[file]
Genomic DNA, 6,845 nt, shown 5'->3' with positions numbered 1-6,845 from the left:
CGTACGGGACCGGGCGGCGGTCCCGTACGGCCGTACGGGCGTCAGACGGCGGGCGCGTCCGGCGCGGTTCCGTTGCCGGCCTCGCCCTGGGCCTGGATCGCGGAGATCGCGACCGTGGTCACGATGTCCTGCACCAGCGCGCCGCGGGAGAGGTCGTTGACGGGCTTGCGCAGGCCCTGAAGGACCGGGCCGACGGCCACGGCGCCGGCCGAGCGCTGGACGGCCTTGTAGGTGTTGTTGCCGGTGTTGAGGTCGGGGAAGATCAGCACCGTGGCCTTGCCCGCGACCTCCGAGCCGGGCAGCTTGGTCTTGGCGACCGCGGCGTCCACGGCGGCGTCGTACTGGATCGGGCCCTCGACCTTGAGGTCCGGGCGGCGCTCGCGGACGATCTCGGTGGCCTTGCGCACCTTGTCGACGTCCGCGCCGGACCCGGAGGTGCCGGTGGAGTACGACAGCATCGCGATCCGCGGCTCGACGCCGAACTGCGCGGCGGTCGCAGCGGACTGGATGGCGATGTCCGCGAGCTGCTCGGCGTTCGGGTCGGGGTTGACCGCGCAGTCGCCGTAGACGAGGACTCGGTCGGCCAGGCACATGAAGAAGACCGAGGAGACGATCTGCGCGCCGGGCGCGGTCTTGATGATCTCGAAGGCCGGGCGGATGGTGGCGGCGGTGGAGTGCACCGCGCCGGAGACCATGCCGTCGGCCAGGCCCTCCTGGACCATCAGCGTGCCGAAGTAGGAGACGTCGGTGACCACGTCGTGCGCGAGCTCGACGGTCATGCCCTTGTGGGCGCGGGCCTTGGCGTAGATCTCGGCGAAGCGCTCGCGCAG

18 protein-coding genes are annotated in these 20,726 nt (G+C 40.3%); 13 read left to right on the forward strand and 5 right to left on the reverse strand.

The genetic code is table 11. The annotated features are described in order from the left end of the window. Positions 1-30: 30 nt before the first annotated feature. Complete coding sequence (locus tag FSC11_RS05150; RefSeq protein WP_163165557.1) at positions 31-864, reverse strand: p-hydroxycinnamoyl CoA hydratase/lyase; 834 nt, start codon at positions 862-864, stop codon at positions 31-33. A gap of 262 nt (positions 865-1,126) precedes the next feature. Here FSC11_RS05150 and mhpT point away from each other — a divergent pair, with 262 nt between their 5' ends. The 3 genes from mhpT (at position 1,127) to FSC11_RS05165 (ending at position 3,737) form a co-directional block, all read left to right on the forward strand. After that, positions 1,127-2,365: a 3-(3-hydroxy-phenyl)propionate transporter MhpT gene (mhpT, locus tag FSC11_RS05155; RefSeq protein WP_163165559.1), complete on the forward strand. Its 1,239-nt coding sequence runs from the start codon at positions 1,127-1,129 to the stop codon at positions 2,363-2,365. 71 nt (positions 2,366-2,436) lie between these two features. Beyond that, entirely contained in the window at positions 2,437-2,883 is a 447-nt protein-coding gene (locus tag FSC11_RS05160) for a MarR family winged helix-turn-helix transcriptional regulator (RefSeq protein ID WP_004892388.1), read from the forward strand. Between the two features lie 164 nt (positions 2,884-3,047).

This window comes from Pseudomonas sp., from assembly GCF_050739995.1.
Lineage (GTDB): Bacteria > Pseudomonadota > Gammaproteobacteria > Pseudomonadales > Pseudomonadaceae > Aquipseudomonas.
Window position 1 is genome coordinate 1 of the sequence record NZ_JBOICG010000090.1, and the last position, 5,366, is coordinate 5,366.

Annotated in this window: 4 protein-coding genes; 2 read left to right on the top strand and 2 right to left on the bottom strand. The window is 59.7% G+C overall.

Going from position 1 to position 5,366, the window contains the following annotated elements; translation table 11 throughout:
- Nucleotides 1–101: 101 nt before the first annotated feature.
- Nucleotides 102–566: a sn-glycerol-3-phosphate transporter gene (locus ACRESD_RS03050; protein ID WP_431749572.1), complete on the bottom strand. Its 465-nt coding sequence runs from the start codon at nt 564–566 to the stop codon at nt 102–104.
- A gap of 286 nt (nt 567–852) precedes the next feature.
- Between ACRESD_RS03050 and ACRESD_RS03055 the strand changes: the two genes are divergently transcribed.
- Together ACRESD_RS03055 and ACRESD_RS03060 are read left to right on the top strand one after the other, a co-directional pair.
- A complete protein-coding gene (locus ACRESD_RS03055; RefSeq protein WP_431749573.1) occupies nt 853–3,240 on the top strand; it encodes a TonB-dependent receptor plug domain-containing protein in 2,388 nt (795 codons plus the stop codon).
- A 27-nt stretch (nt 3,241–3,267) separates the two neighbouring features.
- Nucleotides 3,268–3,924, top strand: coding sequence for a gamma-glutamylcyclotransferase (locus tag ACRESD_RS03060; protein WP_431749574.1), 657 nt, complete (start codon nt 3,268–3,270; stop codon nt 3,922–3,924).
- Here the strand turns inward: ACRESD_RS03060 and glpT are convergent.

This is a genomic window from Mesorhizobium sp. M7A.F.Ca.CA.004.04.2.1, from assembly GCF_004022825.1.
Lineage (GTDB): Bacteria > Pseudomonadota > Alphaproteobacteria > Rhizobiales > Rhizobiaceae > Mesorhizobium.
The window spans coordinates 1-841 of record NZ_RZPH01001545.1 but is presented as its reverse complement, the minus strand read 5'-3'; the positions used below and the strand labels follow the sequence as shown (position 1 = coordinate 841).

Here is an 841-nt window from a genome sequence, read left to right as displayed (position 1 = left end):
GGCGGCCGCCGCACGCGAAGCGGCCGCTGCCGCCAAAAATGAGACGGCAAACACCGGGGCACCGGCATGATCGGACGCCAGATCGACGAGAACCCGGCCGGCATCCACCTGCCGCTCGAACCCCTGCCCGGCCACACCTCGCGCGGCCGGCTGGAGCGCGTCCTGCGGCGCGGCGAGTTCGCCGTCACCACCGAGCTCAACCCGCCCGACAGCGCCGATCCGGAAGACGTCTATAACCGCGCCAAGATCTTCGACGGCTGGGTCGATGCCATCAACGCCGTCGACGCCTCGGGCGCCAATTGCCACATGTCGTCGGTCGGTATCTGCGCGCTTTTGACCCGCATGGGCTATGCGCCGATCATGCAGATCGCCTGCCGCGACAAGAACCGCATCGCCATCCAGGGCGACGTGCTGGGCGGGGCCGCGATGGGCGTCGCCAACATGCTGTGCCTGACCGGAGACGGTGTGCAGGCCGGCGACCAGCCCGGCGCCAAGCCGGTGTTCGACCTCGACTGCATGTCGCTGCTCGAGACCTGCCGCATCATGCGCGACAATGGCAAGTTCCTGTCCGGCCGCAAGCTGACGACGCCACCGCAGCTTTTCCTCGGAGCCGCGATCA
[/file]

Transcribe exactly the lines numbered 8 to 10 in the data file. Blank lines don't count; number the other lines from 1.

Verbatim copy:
Annotated in this window: 4 protein-coding genes; 2 read left to right on the top strand and 2 right to left on the bottom strand. The window is 59.7% G+C overall.

Going from position 1 to position 5,366, the window contains the following annotated elements; translation table 11 throughout:
- Nucleotides 1–101: 101 nt before the first annotated feature.